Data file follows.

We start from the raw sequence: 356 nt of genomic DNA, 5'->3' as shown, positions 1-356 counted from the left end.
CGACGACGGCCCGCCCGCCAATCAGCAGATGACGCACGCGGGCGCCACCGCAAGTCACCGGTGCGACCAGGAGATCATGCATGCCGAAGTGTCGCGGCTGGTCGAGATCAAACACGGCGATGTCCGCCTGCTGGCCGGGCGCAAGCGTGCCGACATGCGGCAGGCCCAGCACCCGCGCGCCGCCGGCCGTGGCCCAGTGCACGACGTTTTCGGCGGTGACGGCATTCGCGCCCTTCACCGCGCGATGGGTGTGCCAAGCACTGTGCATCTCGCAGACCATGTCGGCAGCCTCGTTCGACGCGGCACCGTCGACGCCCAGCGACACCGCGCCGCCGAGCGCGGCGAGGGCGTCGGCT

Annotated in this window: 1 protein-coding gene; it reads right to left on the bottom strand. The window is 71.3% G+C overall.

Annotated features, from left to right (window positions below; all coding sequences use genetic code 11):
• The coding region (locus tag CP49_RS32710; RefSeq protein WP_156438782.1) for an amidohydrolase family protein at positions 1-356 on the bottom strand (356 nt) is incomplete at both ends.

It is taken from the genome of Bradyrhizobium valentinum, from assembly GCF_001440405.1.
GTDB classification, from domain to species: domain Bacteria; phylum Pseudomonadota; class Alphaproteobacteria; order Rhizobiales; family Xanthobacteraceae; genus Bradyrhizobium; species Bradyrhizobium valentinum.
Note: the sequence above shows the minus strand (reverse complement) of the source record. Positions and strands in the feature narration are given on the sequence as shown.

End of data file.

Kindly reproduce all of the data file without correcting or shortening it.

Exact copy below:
We start from the raw sequence: 356 nt of genomic DNA, 5'->3' as shown, positions 1-356 counted from the left end.
CGACGACGGCCCGCCCGCCAATCAGCAGATGACGCACGCGGGCGCCACCGCAAGTCACCGGTGCGACCAGGAGATCATGCATGCCGAAGTGTCGCGGCTGGTCGAGATCAAACACGGCGATGTCCGCCTGCTGGCCGGGCGCAAGCGTGCCGACATGCGGCAGGCCCAGCACCCGCGCGCCGCCGGCCGTGGCCCAGTGCACGACGTTTTCGGCGGTGACGGCATTCGCGCCCTTCACCGCGCGATGGGTGTGCCAAGCACTGTGCATCTCGCAGACCATGTCGGCAGCCTCGTTCGACGCGGCACCGTCGACGCCCAGCGACACCGCGCCGCCGAGCGCGGCGAGGGCGTCGGCT

Annotated in this window: 1 protein-coding gene; it reads right to left on the bottom strand. The window is 71.3% G+C overall.

Annotated features, from left to right (window positions below; all coding sequences use genetic code 11):
• The coding region (locus tag CP49_RS32710; RefSeq protein WP_156438782.1) for an amidohydrolase family protein at positions 1-356 on the bottom strand (356 nt) is incomplete at both ends.

It is taken from the genome of Bradyrhizobium valentinum, from assembly GCF_001440405.1.
GTDB classification, from domain to species: domain Bacteria; phylum Pseudomonadota; class Alphaproteobacteria; order Rhizobiales; family Xanthobacteraceae; genus Bradyrhizobium; species Bradyrhizobium valentinum.
Note: the sequence above shows the minus strand (reverse complement) of the source record. Positions and strands in the feature narration are given on the sequence as shown.